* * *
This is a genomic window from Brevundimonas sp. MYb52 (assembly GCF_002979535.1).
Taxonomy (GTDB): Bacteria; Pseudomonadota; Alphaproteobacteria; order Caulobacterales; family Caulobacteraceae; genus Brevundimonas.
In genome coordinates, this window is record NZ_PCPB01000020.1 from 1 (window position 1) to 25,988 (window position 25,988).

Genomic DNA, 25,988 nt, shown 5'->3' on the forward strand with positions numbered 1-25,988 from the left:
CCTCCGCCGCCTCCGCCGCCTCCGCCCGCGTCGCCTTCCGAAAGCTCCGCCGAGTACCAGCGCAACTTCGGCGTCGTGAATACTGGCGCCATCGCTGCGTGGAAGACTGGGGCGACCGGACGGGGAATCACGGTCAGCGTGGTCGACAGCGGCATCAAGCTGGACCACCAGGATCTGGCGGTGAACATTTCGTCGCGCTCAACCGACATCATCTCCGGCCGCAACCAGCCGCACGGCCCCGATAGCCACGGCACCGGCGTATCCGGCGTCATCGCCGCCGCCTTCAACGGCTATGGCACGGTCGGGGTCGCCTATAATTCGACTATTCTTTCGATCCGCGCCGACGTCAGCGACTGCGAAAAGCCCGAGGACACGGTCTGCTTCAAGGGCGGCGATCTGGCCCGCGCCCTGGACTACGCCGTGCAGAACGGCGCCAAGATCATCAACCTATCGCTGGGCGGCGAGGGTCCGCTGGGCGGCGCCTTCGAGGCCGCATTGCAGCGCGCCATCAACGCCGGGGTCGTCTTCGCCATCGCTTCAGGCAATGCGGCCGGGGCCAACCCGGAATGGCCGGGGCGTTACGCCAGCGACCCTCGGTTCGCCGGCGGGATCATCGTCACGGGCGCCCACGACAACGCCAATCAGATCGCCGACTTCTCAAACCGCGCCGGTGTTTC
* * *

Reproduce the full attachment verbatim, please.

This is a genomic window from Brevundimonas sp. MYb52 (assembly GCF_002979535.1).
Taxonomy (GTDB): Bacteria; Pseudomonadota; Alphaproteobacteria; order Caulobacterales; family Caulobacteraceae; genus Brevundimonas.
In genome coordinates, this window is record NZ_PCPB01000020.1 from 1 (window position 1) to 25,988 (window position 25,988).

Genomic DNA, 25,988 nt, shown 5'->3' on the forward strand with positions numbered 1-25,988 from the left:
CCTCCGCCGCCTCCGCCGCCTCCGCCCGCGTCGCCTTCCGAAAGCTCCGCCGAGTACCAGCGCAACTTCGGCGTCGTGAATACTGGCGCCATCGCTGCGTGGAAGACTGGGGCGACCGGACGGGGAATCACGGTCAGCGTGGTCGACAGCGGCATCAAGCTGGACCACCAGGATCTGGCGGTGAACATTTCGTCGCGCTCAACCGACATCATCTCCGGCCGCAACCAGCCGCACGGCCCCGATAGCCACGGCACCGGCGTATCCGGCGTCATCGCCGCCGCCTTCAACGGCTATGGCACGGTCGGGGTCGCCTATAATTCGACTATTCTTTCGATCCGCGCCGACGTCAGCGACTGCGAAAAGCCCGAGGACACGGTCTGCTTCAAGGGCGGCGATCTGGCCCGCGCCCTGGACTACGCCGTGCAGAACGGCGCCAAGATCATCAACCTATCGCTGGGCGGCGAGGGTCCGCTGGGCGGCGCCTTCGAGGCCGCATTGCAGCGCGCCATCAACGCCGGGGTCGTCTTCGCCATCGCTTCAGGCAATGCGGCCGGGGCCAACCCGGAATGGCCGGGGCGTTACGCCAGCGACCCTCGGTTCGCCGGCGGGATCATCGTCACGGGCGCCCACGACAACGCCAATCAGATCGCCGACTTCTCAAACCGCGCCGGTGTTTC